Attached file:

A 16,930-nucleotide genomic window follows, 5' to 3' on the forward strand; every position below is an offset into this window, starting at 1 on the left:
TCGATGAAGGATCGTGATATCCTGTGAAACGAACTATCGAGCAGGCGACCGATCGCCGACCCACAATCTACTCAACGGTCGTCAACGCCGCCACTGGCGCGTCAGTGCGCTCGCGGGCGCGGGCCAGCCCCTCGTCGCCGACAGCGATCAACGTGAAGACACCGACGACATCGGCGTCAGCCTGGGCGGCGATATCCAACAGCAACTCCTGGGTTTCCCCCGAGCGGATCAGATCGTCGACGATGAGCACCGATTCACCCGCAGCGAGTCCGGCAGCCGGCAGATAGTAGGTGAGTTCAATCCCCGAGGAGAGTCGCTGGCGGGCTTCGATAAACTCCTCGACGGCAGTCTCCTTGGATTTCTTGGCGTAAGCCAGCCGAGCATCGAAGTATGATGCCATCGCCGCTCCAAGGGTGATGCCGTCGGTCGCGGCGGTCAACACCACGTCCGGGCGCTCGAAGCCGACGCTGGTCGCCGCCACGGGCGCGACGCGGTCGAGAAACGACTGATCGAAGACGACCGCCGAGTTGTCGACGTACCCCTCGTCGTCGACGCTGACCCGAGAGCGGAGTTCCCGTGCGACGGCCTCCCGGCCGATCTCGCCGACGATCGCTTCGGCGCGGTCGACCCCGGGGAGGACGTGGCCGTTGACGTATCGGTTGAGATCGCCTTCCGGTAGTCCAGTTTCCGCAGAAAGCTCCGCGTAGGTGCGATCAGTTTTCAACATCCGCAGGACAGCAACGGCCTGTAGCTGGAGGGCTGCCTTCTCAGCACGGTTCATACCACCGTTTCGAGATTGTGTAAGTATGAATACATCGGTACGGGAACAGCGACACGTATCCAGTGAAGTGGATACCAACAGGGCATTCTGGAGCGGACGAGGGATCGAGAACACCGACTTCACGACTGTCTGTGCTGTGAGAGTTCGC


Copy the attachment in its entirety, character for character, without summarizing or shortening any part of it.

A 16,930-nucleotide genomic window follows, 5' to 3' on the forward strand; every position below is an offset into this window, starting at 1 on the left:
TCGATGAAGGATCGTGATATCCTGTGAAACGAACTATCGAGCAGGCGACCGATCGCCGACCCACAATCTACTCAACGGTCGTCAACGCCGCCACTGGCGCGTCAGTGCGCTCGCGGGCGCGGGCCAGCCCCTCGTCGCCGACAGCGATCAACGTGAAGACACCGACGACATCGGCGTCAGCCTGGGCGGCGATATCCAACAGCAACTCCTGGGTTTCCCCCGAGCGGATCAGATCGTCGACGATGAGCACCGATTCACCCGCAGCGAGTCCGGCAGCCGGCAGATAGTAGGTGAGTTCAATCCCCGAGGAGAGTCGCTGGCGGGCTTCGATAAACTCCTCGACGGCAGTCTCCTTGGATTTCTTGGCGTAAGCCAGCCGAGCATCGAAGTATGATGCCATCGCCGCTCCAAGGGTGATGCCGTCGGTCGCGGCGGTCAACACCACGTCCGGGCGCTCGAAGCCGACGCTGGTCGCCGCCACGGGCGCGACGCGGTCGAGAAACGACTGATCGAAGACGACCGCCGAGTTGTCGACGTACCCCTCGTCGTCGACGCTGACCCGAGAGCGGAGTTCCCGTGCGACGGCCTCCCGGCCGATCTCGCCGACGATCGCTTCGGCGCGGTCGACCCCGGGGAGGACGTGGCCGTTGACGTATCGGTTGAGATCGCCTTCCGGTAGTCCAGTTTCCGCAGAAAGCTCCGCGTAGGTGCGATCAGTTTTCAACATCCGCAGGACAGCAACGGCCTGTAGCTGGAGGGCTGCCTTCTCAGCACGGTTCATACCACCGTTTCGAGATTGTGTAAGTATGAATACATCGGTACGGGAACAGCGACACGTATCCAGTGAAGTGGATACCAACAGGGCATTCTGGAGCGGACGAGGGATCGAGAACACCGACTTCACGACTGTCTGTGCTGTGAGAGTTCGC